New in select theaters, On Demand and digital download from Dark Sky Films!
SINPHONY: A CLUBHOUSE HORROR ANTHOLOGY (2022)
Directed and written by Jason Ragosta (“Mother Love”), Steven Keller (“Ear Worm”), Haley Bishop (“Forever Young”), Wes Driver (“The Keeper”), Mark Pritchard (“Limited Edition”), Kimberly Elizabeth (“Do Us Part”), Jason Wilkinson (“Tabitha”), Nichole Carlson (“Maternally Damned”), Sebastian Brazile, Michael Galvan (“Symphony of Horror).
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SINPHONY OF HORROR is a collection of nine very short horror films, so short that I hesitate to break down each installment of the anthology for fear of revealing too much about them, but here goes.
A clown masked serial killer stalks a woman on a witchy conference call. A father and son fumigation crew run into a fungus like no other. A woman has trouble acting her age on her 30th birthday. A family arrives at an inn harboring a dark secret. Two wielders of magic books duel it out during a seemingly serene country drive. A ghost of a dead wife tries to kill her living husband. A woman bleeding out after a robbery has one last dying wish. After a one-night stand, a woman becomes pregnant with…something. And the wraparound, titled “Sinphony of Horror” tries to tie the whole of the shorts together and does so in a decent way that was appreciated, though some of the connections are a bit of a stretch.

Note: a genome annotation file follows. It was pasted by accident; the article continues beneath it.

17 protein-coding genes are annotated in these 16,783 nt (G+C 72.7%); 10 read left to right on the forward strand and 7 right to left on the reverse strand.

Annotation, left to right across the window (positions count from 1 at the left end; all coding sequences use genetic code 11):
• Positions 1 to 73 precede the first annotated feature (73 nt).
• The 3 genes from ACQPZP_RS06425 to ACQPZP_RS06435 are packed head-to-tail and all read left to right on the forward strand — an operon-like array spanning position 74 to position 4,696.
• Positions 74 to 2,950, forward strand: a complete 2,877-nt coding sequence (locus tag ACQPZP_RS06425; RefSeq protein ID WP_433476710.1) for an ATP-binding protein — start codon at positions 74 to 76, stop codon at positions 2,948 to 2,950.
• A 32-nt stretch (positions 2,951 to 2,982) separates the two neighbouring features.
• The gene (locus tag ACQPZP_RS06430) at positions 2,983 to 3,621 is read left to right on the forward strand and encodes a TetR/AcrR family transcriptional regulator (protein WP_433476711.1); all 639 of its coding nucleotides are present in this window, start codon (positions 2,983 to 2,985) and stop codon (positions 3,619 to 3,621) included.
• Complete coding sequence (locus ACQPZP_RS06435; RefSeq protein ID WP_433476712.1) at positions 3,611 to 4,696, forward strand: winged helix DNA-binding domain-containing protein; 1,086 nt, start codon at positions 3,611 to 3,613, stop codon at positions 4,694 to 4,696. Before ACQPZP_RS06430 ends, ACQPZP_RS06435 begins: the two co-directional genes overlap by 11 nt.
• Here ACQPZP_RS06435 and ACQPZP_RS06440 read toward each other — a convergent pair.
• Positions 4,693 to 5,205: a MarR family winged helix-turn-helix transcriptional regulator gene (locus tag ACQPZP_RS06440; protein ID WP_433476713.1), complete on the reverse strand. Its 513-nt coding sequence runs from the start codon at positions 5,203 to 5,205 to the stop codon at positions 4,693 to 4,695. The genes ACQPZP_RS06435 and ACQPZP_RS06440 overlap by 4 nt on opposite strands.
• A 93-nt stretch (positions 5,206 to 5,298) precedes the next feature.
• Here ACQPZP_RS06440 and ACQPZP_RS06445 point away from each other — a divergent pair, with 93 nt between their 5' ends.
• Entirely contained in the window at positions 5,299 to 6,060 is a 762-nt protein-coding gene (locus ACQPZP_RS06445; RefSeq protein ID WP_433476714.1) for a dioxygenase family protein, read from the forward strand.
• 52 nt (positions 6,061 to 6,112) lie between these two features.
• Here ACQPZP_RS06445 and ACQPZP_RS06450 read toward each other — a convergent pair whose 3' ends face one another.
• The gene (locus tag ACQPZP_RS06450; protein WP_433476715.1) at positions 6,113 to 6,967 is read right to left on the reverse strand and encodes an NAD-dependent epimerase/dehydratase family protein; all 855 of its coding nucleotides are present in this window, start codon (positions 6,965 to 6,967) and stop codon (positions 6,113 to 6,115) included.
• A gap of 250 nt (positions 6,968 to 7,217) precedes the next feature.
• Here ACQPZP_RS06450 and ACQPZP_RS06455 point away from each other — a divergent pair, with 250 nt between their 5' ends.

Instead of critiquing each one, I’m just going to say that overall, the stories of SINPHONY OF HORROR are pretty strong. They show that, in very little time, the talented group behind the films are able to tell a complete story with a beginning, middle, and end, and not forget to pepper in some nicely timed shocks, spooky ambience, and twisted imagery. For the most part, the film flips expectations that have been well established in other horror stories. And though some are straight-forward with their message, all are done with a quality of production that is above what you usually see in short horror films.
The standouts for me was “The Keeper” due to the creature design and nice buildup, “Mother Love” for it’s inventive stab at the slasher genre, “Ear Worm” for its visceral effects, and the comically potent “Forever Young.” But really, all of these shorts compile themselves to make a strong anthology worth seeking out.